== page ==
“…Researchers have recently become interested in whether listening to music actually helps students pay attention and learn new information. A recent study was conducted by researchers at a large midwestern university. Students (n = 450) were surveyed prior to final exams in several large, lecture-based courses, and asked whether they had listened to music while studying for the final. The students who listened to music had, on average, higher test scores than students who did not listen to music while studying. The research team concluded that students who want to do well on their exams should listen to music while studying.”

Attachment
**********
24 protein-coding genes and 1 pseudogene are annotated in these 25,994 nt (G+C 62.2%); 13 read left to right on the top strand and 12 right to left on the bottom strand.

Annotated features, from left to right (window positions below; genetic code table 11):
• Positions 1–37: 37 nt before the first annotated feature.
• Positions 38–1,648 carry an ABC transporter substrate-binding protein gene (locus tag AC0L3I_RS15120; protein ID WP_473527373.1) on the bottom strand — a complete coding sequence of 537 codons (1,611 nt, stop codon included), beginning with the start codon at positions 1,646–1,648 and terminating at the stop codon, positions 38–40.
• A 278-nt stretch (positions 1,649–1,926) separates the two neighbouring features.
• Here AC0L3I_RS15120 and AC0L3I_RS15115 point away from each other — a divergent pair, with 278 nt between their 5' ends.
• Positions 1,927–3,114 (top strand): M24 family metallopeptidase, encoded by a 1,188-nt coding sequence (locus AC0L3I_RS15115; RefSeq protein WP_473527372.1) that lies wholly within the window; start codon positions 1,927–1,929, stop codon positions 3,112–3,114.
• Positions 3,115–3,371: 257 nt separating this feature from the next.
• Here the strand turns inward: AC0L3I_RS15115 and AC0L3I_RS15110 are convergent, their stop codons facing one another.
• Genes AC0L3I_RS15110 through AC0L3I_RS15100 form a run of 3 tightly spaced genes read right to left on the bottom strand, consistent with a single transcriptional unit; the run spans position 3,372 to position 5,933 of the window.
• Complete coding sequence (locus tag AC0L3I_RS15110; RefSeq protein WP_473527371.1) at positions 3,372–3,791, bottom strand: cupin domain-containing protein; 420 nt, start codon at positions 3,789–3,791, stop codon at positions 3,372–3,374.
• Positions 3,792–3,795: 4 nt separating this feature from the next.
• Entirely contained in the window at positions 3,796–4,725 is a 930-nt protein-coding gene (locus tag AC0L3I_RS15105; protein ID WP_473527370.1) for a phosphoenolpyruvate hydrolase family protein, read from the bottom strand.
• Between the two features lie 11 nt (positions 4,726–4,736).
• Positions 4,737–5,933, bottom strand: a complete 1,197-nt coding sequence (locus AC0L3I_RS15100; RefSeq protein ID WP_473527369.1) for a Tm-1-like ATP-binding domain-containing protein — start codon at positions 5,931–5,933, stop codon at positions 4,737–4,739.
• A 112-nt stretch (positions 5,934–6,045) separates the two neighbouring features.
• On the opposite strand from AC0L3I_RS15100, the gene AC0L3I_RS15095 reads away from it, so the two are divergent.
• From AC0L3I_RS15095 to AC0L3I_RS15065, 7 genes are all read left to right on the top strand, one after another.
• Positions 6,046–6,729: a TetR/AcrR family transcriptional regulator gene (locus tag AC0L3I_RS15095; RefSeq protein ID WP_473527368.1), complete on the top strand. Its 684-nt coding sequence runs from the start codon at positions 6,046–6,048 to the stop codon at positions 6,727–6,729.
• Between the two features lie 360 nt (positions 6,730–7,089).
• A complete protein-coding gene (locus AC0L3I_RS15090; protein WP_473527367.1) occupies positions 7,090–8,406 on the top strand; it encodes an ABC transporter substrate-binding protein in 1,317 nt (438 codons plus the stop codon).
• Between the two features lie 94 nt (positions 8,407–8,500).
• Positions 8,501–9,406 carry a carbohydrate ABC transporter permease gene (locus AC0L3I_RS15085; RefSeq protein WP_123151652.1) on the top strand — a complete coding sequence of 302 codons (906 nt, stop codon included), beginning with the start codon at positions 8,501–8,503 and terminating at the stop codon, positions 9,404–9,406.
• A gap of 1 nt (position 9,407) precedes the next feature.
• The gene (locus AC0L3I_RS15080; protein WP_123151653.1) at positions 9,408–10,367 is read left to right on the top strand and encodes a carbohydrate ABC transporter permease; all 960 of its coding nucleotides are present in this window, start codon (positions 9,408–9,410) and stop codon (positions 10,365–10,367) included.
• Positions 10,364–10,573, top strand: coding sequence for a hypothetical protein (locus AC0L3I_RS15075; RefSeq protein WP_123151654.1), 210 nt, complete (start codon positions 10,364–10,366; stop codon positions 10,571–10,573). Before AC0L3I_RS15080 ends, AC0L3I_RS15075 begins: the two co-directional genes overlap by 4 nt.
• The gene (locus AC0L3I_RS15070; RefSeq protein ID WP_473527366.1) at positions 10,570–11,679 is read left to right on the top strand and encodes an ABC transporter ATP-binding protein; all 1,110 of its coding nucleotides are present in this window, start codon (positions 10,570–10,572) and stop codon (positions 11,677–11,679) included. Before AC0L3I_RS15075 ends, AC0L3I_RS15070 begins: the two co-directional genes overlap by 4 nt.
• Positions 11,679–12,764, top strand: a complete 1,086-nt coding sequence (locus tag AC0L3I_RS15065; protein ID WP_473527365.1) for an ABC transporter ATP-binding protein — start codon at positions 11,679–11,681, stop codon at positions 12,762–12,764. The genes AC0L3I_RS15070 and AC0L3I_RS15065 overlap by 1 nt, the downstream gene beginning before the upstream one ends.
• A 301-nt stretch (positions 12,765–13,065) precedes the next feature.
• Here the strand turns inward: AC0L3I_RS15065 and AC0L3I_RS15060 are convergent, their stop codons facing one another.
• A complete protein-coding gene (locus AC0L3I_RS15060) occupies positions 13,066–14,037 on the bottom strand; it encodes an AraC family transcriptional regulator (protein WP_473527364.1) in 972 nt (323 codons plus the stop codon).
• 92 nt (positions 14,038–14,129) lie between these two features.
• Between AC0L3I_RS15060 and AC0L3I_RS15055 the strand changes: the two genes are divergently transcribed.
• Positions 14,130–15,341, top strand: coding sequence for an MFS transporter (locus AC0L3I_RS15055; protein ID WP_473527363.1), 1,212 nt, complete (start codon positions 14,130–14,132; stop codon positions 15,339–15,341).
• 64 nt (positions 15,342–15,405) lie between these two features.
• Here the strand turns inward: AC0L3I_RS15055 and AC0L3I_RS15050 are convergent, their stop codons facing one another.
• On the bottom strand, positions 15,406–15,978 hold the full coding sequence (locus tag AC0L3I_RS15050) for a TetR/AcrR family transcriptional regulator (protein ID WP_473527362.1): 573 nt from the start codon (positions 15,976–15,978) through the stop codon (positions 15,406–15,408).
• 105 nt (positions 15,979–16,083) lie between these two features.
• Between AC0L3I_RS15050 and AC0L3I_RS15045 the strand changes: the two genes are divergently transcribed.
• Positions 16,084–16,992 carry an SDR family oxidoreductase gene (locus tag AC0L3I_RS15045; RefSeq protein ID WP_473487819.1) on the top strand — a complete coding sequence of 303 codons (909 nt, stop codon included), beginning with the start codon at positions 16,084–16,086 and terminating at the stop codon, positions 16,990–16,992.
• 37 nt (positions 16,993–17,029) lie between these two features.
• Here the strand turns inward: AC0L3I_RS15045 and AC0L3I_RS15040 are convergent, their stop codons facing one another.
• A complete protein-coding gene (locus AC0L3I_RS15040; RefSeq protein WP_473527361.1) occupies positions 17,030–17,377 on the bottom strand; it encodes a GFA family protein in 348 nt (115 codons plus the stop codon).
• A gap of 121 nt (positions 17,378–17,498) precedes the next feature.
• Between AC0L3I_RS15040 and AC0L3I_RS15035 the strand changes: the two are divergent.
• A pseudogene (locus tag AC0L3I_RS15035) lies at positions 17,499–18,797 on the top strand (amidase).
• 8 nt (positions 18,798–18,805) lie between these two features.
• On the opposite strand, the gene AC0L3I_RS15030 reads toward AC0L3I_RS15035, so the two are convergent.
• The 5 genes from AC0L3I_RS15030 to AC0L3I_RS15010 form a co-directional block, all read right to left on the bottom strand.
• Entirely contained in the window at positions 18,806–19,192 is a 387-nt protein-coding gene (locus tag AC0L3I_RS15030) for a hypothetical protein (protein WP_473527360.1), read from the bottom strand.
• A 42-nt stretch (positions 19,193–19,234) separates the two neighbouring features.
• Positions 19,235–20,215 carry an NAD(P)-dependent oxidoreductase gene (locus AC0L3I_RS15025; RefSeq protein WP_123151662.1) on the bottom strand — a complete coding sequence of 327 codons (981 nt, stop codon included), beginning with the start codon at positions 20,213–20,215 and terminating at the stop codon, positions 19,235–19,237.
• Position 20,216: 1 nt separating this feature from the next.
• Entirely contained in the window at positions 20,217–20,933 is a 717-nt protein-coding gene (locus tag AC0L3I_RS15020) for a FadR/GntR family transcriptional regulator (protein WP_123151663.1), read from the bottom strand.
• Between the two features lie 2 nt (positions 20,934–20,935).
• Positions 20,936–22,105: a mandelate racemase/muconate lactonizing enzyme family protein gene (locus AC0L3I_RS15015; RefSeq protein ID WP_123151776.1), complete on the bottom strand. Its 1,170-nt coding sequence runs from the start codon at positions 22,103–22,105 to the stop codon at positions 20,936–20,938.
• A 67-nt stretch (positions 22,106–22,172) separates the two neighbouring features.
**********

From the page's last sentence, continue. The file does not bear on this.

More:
First, two rating items assessed the perceived quality of the study and its support for the claim with 5-point Likert scales, with “1” indicating low-quality and an unsupported claim, and “5” indicating high-quality and a supported claim. For both scales, higher scores indicate causal theory error (i.e., high quality study does support the causal claim). Next, an open-ended question asked for “a critical evaluation of the study’s method and claims, and what was good and bad about it” (see Appendix 3). Responses were qualitatively coded using four emergent themes: (1) pointing to causal theory error (correlation is not causation), (2) the study methodology (not experimental), (3) the identification of alternative theories such as third variables, and (4) additional studies are needed to support a causal claim. Each theme addresses a weakness in reasoning from the study’s correlational evidence to make a causal claim. Other issues mentioned infrequently and not scored as critiques included sample size, specialized populations, lack of doctor’s recommendation, and statistical analyses. Two authors worked independently to code a subset of the responses (10%), and the Cohen's Kappa value computed using SPSS was \(\kappa\) = 0.916, indicating substantial agreement beyond chance on the Landis and Koch (1977) benchmarks. One author then scored the remaining responses. Higher scores on this Critique Reasons measure indicate greater ability to critique causal claims from associational data.